Objective— To characterize the behavior of horses recovering in the Anderson Sling Suspension System after 4 hours of desflurane anesthesia and postdesflurane intravenous (IV) administration of propofol and xylazine.

Study Design— Experimental study.

Animals— Healthy horses (n=6), mean±SEM age 12.3±1.8 years; mean weight 556±27 kg.

Methods— Each horse was anesthetized with xylazine, diazepam, and ketamine IV and anesthesia was maintained with desflurane in O2. At the end of 4 hours of desflurane, each horse was positioned in the sling suspension system and administered propofol–xylazine IV. Recovery events were quantitatively and qualitatively assessed. Venous blood was obtained before and after anesthesia for biochemical and propofol analyses.

Results— Anesthetic induction and maintenance were without incident. Apnea commonly accompanied propofol administration. All horses had consistent recovery behavior characterized by a smooth, careful, atraumatic return to a standing posture.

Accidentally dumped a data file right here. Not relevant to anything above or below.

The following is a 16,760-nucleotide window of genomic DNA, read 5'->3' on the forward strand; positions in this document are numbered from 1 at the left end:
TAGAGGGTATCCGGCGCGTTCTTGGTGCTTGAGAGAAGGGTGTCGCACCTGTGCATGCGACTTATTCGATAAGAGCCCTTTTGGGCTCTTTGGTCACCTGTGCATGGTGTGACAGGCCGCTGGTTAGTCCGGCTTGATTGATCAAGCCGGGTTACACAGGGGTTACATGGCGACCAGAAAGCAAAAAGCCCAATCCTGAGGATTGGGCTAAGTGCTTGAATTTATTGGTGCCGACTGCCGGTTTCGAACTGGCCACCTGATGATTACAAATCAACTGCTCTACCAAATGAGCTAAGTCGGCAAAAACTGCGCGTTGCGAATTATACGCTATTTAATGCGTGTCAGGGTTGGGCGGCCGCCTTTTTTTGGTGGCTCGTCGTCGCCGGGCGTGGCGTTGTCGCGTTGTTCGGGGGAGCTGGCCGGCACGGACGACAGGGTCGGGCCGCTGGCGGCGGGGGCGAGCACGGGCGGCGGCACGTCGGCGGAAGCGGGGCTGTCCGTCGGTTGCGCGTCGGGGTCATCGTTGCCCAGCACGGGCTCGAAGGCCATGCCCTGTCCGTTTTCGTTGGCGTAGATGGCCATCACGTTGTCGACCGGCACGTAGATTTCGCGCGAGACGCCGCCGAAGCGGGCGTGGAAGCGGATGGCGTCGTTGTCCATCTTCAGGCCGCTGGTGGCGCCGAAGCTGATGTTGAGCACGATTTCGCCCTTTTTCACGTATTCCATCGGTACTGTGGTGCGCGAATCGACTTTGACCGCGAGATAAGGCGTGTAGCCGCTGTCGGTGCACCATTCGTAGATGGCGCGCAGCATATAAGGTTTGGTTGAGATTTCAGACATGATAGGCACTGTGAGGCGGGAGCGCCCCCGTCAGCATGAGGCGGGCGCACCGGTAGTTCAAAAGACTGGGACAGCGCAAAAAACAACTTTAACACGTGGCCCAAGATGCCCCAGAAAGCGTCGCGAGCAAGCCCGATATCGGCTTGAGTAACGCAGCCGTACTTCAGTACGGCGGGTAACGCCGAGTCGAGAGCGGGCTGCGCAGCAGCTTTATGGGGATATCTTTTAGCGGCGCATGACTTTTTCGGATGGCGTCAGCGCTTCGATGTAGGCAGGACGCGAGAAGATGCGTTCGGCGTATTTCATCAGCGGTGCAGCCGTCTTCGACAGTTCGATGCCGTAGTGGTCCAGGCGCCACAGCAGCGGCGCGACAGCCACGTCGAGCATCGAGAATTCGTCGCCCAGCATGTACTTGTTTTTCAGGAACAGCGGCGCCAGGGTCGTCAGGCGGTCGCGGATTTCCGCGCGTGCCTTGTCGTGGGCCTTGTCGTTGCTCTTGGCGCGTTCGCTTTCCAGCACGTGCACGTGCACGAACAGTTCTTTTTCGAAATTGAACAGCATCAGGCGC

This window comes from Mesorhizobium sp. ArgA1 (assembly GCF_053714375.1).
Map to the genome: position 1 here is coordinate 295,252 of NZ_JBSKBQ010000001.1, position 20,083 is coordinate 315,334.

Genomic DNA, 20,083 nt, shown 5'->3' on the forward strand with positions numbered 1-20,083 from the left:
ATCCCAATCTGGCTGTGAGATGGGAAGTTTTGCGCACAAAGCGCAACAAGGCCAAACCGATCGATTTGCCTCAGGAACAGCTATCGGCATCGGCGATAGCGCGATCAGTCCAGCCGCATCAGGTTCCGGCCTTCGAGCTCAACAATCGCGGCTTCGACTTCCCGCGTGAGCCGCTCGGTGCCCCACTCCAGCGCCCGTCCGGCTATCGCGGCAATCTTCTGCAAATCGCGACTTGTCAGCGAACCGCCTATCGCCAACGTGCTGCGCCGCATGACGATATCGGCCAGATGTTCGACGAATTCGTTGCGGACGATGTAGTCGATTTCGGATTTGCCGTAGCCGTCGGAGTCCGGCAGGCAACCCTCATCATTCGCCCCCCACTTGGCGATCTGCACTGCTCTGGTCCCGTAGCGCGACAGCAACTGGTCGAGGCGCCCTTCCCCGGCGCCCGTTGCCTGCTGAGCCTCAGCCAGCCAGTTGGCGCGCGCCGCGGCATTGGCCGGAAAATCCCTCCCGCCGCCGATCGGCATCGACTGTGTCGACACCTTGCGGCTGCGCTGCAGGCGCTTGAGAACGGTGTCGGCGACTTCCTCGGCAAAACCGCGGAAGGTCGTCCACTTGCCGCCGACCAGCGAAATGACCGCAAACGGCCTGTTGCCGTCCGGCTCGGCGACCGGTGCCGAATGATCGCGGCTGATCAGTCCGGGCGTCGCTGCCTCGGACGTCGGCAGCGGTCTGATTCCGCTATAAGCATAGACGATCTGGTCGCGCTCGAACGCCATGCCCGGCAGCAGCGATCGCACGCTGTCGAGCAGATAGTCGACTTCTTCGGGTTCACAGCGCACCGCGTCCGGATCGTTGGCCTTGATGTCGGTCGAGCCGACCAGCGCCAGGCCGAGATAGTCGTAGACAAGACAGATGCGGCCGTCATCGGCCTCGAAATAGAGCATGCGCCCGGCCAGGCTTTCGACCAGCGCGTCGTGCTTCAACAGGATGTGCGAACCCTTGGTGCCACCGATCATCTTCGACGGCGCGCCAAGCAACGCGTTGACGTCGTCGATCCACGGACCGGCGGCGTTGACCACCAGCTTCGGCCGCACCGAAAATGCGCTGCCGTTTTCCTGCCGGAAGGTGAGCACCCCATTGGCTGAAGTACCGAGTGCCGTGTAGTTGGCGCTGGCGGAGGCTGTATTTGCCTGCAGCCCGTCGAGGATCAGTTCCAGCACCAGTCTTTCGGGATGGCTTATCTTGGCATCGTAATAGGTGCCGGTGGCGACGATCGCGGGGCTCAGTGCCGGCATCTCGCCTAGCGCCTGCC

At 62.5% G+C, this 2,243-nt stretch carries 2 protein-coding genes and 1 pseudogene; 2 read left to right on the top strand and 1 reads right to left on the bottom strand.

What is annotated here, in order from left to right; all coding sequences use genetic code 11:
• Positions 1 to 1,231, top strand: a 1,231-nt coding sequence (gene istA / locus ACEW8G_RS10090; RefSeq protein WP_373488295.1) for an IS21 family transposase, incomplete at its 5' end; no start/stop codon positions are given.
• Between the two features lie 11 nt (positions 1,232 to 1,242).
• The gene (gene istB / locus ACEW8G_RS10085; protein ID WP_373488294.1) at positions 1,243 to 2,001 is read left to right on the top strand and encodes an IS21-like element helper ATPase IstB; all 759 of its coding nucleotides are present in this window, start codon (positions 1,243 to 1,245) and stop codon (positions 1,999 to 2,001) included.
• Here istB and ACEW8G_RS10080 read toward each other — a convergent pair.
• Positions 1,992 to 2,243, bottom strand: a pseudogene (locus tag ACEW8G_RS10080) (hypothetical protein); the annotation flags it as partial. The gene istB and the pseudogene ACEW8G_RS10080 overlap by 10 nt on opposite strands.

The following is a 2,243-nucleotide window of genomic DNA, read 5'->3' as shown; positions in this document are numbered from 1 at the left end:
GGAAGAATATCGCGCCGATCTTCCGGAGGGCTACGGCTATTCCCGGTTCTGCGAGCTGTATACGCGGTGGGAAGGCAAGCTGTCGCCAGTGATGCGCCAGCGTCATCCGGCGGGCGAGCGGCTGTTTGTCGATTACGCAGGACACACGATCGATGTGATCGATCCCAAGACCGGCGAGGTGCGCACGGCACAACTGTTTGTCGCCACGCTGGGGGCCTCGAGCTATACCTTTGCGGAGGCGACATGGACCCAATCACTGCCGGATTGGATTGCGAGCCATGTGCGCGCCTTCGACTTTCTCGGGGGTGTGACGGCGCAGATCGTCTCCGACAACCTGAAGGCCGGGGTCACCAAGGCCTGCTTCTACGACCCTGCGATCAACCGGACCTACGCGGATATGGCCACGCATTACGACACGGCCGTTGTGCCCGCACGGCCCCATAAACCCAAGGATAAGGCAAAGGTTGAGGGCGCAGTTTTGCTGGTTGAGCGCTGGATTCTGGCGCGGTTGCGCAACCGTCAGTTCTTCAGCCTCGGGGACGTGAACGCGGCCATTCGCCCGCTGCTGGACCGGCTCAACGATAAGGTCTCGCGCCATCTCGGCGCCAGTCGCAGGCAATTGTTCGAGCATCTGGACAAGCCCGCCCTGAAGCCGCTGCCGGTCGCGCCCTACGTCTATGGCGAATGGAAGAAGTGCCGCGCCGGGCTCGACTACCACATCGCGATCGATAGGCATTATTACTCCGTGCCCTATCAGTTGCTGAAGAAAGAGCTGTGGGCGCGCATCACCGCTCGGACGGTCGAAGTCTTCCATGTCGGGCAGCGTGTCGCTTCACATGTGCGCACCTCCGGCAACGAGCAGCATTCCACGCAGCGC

Conclusions— Results of this study support careful, selective clinical use of desflurane, propofol–xylazine, and the Anderson Sling Suspension System to atraumatically transition horses with high anesthetic recovery risk to a wakeful standing posture.

Clinical Relevance— Technique choices to facilitate individualized, atraumatic recovery of horses from general anesthesia are desirable. Use of IV propofol and xylazine to transition horses from desflurane anesthesia during sling recovery to standing posture may facilitate improved recovery management of high-injury risk equine patients requiring general anesthesia.